Evidenced by a series of pilot applications, outputs of this research can help companies to improve the performance of their current engineering networks and design new engineering networks to better support their global businesses and customers in a systematic way.

Originality/value

Issues about the design and operations of global engineering networks (GEN) are poorly understood in the existing literature in contrast to their apparent importance in value creation and realisation. To address this knowledge gap, this paper introduces the concept of engineering value chain to highlight the potential of a value chain approach to the exploration of engineering activities in a complex business context. At the same time, it develops an overall framework for managing GEN along the engineering value chain. This improves our understanding of engineering in industrial value chains and extends the theoretical understanding of GEN through integrating the engineering network theories and the value chain concepts.

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International Journal of Operations & Production Management, vol. 31 no. 7
Type: Research Article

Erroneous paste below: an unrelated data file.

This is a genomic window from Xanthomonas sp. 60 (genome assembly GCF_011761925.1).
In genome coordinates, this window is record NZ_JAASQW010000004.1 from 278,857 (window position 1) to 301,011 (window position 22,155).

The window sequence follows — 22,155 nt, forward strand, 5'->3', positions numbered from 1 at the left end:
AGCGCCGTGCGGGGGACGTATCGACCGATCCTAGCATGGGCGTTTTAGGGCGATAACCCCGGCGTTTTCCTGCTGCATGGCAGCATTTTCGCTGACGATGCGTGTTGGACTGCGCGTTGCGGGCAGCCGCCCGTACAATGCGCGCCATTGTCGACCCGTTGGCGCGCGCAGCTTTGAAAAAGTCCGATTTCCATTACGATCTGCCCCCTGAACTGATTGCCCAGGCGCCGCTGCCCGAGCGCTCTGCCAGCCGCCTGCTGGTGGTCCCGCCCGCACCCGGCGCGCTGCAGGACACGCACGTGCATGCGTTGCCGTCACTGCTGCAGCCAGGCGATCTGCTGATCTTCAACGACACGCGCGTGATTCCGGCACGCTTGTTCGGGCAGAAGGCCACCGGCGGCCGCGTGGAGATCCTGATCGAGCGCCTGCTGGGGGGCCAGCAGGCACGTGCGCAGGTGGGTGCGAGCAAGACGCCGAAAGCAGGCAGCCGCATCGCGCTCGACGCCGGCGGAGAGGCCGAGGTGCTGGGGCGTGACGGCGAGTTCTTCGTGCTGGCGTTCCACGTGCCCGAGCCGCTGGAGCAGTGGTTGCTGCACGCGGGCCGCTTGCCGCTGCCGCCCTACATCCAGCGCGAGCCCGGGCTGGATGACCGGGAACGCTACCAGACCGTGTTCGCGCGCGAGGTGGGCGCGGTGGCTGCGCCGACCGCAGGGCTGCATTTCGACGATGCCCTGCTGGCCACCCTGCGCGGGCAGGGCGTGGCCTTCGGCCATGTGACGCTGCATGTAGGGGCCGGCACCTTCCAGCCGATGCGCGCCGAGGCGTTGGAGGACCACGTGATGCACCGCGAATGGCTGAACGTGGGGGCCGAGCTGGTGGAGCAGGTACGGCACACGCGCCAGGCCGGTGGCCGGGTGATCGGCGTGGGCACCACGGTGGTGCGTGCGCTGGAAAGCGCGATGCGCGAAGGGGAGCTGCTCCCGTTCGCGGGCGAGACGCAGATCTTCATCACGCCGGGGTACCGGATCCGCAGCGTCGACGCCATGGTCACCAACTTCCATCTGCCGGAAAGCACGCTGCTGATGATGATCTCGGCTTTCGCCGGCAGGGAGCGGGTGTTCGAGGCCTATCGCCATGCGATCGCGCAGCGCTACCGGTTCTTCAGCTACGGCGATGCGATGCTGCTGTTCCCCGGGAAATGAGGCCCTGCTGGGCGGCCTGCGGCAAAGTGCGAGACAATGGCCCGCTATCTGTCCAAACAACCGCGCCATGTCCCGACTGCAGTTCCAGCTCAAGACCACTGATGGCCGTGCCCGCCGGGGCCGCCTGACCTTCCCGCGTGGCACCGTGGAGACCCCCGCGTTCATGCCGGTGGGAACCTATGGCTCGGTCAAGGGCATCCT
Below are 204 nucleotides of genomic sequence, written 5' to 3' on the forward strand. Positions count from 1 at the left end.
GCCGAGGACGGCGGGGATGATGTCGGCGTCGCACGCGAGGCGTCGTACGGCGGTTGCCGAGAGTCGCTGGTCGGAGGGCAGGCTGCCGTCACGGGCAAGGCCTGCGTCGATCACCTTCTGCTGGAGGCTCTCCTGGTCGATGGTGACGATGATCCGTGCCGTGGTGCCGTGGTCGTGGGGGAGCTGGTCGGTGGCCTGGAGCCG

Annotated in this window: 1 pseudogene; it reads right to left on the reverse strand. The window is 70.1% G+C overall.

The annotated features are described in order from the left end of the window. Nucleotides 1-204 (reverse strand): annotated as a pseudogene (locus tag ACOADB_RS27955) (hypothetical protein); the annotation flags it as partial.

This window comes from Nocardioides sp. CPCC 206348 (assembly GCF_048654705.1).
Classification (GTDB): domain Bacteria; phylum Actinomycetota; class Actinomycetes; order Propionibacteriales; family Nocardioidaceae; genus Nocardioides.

ISSN: 0144-3577

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Article
Publication date: 25 October 2011

Pichawadee Kittipanya‐ngam, Yongjiang Shi and Mike J. Gregory

The purpose of this paper is to explore the key influential factors and their implications on food supply chain (FSC) location decisions from a Thailand‐based manufacturer's view.

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1366

Abstract

Purpose

The purpose of this paper is to explore the key influential factors and their implications on food supply chain (FSC) location decisions from a Thailand‐based manufacturer's view.

Design/methodology/approach

In total, 21 case studies were conducted with eight Thailand‐based food manufacturers. In each case, key influential factors were observed along with their implications on upstream and downstream FSC location decisions. Data were collected through semi‐structured interviews and documentations. Data reduction and data display in tables were used to help data analysis of the case studies.

Findings